Cannabinoids also decrease MS-induced neuroinflammation and reduce spasticity.
Inflammatory Bowel Disease (IBD)
IBD is an umbrella term for conditions related to gut inflammation, such as Crohn’s Disease, Ulcerative Colitis, and Celiac’s Disease. Clinical data on treating IBD with cannabinoids is limited.
However, cannabinoids have anti-inflammatory properties, increase gut motility, and reduce leaky gut. It’s possible that cannabinoids could serve as an adjunct therapy to IBD.
Type 1 Diabetes
Type 1 diabetes is classified as an autoimmune disease because immune cells begin destroying insulin-producing cells in the pancreas. In animal models of type 1 diabetes, THC reduced blood sugar, increased insulin levels, and suppressed pancreatic expression of cytokines.
In similar studies, CBD reduced diabetes-induced eye inflammation and inflammatory signaling in the heart, but didn’t reduce blood sugar. Oral administration of anandamide reduced diabetes incidents among mice, as well.
However, there have also been reports of cannabis use increasing the risk of developing diabetic ketoacidosis and adverse cardiovascular effects. As such, more clinical studies are needed to evaluate the safety of cannabis as a therapy for diabetes.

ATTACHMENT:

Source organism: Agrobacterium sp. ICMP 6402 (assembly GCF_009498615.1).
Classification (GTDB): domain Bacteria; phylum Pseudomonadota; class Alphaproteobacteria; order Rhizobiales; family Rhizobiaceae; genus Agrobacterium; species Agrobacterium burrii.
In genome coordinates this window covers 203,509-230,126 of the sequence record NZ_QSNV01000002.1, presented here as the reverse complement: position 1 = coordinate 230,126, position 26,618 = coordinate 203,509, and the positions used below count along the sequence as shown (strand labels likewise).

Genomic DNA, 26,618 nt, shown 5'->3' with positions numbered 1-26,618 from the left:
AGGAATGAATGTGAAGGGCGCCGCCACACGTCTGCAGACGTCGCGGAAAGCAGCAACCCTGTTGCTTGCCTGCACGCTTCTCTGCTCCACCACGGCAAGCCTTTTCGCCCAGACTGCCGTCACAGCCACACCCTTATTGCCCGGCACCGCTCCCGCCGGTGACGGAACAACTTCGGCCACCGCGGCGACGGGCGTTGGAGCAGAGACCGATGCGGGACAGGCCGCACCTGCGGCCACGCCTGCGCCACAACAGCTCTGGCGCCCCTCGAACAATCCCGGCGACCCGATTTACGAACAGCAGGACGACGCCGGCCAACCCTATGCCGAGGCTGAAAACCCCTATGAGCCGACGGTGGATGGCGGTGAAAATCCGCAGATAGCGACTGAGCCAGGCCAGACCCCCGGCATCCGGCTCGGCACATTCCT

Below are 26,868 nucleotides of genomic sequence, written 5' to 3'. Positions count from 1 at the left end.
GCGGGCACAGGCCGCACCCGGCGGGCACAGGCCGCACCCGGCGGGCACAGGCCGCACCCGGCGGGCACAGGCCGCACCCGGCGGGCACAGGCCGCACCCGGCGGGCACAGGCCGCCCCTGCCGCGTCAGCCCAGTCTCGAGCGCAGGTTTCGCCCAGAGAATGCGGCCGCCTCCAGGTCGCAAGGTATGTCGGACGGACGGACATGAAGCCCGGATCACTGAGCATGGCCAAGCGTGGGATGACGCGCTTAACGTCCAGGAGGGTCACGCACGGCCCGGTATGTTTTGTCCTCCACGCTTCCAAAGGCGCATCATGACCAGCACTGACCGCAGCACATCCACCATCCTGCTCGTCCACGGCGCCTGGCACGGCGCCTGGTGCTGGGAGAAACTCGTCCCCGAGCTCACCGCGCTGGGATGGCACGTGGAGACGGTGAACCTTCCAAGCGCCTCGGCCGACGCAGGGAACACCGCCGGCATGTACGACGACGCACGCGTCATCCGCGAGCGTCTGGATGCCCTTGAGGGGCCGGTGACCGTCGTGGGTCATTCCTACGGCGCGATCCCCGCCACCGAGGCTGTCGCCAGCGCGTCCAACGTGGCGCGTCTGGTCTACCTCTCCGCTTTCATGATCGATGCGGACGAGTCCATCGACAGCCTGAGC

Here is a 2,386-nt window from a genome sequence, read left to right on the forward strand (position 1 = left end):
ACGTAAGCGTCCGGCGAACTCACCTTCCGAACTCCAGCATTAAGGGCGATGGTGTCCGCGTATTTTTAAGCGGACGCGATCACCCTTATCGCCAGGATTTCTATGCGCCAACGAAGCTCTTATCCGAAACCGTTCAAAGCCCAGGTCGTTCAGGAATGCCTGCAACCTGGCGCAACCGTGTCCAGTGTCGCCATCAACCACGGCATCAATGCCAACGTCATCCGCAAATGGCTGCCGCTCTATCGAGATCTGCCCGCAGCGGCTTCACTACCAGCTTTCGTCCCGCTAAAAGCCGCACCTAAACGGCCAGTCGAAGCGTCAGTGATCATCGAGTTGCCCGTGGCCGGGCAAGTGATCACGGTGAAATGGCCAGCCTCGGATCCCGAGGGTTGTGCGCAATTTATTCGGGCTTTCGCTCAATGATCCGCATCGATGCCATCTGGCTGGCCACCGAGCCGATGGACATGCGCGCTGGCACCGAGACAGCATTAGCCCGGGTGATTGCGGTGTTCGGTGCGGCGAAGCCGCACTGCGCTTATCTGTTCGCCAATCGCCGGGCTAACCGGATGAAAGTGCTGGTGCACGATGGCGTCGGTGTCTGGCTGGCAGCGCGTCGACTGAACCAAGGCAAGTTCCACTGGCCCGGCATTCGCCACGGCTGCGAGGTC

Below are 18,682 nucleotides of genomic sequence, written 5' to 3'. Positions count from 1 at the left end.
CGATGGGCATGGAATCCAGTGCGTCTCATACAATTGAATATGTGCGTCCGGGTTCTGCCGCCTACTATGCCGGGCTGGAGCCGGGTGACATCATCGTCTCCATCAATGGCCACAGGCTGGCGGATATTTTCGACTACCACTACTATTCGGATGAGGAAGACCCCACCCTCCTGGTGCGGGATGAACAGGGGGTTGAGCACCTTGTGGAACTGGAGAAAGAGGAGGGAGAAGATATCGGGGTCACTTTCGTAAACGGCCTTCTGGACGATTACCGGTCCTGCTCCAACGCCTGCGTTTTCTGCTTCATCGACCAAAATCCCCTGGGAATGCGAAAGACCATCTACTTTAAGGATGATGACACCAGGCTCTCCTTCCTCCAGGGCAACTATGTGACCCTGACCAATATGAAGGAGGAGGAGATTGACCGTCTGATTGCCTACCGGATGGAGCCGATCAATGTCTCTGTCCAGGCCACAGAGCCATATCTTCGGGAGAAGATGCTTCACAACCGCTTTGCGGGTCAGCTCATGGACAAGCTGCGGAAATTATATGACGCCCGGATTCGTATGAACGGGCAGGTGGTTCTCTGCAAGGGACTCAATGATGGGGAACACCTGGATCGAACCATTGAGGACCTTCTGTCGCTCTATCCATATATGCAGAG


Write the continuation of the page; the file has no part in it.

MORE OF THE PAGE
Inflammatory Liver Diseases
In animal models, cannabinoids have reduced liver steatosis (fatty liver disease), as well as alcohol and diet-induced liver inflammation. In one human study, cannabis use was associated with significantly lower incidences of steatosis, hepatitis, cirrhosis, and cancer among participants with alcoholic liver disease.
The first studies that assessed the efficacy of cannabinoids for treating arthritis found anandamide and THC reduced pain associated with polyarthritis caused by Complete Freund’s Adjuvant. Studies on dogs with osteoarthritis have also found that THC, CBD, CBC, and CBG reduce pain among the pups.